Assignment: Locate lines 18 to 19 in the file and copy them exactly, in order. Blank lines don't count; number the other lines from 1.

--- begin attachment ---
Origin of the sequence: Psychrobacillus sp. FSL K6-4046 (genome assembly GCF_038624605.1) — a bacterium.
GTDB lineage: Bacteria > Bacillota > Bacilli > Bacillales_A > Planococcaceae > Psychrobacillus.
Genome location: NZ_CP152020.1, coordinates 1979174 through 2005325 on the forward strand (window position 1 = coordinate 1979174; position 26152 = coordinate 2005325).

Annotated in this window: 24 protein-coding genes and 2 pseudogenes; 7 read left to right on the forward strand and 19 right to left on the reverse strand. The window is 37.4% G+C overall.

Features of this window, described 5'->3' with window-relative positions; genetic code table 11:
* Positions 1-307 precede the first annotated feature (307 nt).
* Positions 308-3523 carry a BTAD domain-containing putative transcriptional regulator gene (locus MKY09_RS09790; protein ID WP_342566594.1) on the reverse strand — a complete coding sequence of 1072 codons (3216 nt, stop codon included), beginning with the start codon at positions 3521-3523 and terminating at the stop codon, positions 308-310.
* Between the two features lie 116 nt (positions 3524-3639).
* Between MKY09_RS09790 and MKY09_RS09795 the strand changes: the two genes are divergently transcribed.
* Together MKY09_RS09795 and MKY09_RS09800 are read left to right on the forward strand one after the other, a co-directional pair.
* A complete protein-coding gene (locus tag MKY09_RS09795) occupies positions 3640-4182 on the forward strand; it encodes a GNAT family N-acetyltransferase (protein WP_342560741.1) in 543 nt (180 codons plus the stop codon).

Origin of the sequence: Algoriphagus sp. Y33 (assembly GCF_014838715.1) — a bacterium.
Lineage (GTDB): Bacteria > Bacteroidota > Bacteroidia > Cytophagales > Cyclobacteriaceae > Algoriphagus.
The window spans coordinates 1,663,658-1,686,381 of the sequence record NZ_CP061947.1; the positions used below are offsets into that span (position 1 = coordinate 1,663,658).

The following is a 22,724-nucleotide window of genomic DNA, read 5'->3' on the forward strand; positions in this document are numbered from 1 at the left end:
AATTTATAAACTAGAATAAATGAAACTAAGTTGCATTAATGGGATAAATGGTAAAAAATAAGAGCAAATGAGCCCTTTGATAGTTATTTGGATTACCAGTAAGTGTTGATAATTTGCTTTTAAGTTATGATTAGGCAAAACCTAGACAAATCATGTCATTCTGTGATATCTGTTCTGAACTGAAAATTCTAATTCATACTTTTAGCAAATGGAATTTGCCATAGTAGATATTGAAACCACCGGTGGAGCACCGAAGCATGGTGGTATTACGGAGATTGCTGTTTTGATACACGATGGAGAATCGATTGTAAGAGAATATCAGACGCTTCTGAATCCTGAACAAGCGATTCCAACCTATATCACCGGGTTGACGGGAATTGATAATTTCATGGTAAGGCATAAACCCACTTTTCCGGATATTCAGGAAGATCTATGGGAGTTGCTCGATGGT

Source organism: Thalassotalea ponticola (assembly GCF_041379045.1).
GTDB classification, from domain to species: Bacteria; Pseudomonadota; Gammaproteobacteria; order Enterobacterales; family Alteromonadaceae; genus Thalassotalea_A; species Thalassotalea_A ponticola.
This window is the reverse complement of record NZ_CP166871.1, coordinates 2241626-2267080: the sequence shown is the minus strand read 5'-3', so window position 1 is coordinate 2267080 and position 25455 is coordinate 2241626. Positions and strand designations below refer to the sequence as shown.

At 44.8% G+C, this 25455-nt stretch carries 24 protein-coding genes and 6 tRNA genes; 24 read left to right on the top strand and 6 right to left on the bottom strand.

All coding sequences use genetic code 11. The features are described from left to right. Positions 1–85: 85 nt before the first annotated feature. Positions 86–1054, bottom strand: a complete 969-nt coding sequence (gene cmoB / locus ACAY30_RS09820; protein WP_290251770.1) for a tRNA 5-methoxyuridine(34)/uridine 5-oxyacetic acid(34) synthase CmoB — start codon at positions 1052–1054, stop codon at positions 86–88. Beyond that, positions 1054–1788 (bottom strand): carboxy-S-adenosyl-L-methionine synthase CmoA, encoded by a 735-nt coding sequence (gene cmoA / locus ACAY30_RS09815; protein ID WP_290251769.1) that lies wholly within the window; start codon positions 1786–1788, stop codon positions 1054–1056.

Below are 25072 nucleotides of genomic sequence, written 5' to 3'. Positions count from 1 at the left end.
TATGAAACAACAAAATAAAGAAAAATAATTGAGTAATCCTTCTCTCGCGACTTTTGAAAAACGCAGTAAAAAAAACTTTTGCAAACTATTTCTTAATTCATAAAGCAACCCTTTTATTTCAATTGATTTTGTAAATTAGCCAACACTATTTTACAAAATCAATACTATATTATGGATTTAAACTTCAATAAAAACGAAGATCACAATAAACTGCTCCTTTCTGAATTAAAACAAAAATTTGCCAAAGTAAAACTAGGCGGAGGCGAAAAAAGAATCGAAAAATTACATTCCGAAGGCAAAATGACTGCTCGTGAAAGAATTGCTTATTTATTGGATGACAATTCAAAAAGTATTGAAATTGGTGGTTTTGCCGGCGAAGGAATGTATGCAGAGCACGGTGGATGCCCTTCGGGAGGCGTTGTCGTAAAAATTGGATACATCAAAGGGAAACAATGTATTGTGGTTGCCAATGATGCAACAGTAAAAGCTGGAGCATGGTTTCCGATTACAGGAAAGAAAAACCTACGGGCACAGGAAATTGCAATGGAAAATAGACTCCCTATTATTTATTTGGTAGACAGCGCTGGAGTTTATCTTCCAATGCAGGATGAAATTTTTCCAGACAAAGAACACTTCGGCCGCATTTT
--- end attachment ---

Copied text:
GTDB classification, from domain to species: Bacteria; Pseudomonadota; Gammaproteobacteria; order Enterobacterales; family Alteromonadaceae; genus Thalassotalea_A; species Thalassotalea_A ponticola.
This window is the reverse complement of record NZ_CP166871.1, coordinates 2241626-2267080: the sequence shown is the minus strand read 5'-3', so window position 1 is coordinate 2267080 and position 25455 is coordinate 2241626. Positions and strand designations below refer to the sequence as shown.